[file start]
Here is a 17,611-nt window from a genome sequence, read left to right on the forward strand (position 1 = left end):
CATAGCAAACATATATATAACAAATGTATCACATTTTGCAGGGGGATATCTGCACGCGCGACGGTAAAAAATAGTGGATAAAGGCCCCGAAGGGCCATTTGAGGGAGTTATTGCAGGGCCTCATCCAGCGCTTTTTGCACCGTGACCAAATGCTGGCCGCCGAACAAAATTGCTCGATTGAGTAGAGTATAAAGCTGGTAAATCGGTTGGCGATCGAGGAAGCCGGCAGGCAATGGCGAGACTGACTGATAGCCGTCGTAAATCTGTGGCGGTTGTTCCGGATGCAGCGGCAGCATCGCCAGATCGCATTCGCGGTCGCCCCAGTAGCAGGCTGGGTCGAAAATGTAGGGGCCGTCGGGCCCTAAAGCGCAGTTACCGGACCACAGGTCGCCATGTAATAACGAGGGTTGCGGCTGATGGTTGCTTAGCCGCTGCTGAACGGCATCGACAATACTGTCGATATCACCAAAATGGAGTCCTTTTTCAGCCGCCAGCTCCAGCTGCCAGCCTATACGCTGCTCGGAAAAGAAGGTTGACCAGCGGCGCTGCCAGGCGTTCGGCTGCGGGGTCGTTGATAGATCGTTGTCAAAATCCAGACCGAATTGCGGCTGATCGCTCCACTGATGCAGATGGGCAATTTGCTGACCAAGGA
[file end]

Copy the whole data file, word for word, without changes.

Here is a 17,611-nt window from a genome sequence, read left to right on the forward strand (position 1 = left end):
CATAGCAAACATATATATAACAAATGTATCACATTTTGCAGGGGGATATCTGCACGCGCGACGGTAAAAAATAGTGGATAAAGGCCCCGAAGGGCCATTTGAGGGAGTTATTGCAGGGCCTCATCCAGCGCTTTTTGCACCGTGACCAAATGCTGGCCGCCGAACAAAATTGCTCGATTGAGTAGAGTATAAAGCTGGTAAATCGGTTGGCGATCGAGGAAGCCGGCAGGCAATGGCGAGACTGACTGATAGCCGTCGTAAATCTGTGGCGGTTGTTCCGGATGCAGCGGCAGCATCGCCAGATCGCATTCGCGGTCGCCCCAGTAGCAGGCTGGGTCGAAAATGTAGGGGCCGTCGGGCCCTAAAGCGCAGTTACCGGACCACAGGTCGCCATGTAATAACGAGGGTTGCGGCTGATGGTTGCTTAGCCGCTGCTGAACGGCATCGACAATACTGTCGATATCACCAAAATGGAGTCCTTTTTCAGCCGCCAGCTCCAGCTGCCAGCCTATACGCTGCTCGGAAAAGAAGGTTGACCAGCGGCGCTGCCAGGCGTTCGGCTGCGGGGTCGTTGATAGATCGTTGTCAAAATCCAGACCGAATTGCGGCTGATCGCTCCACTGATGCAGATGGGCAATTTGCTGACCAAGGA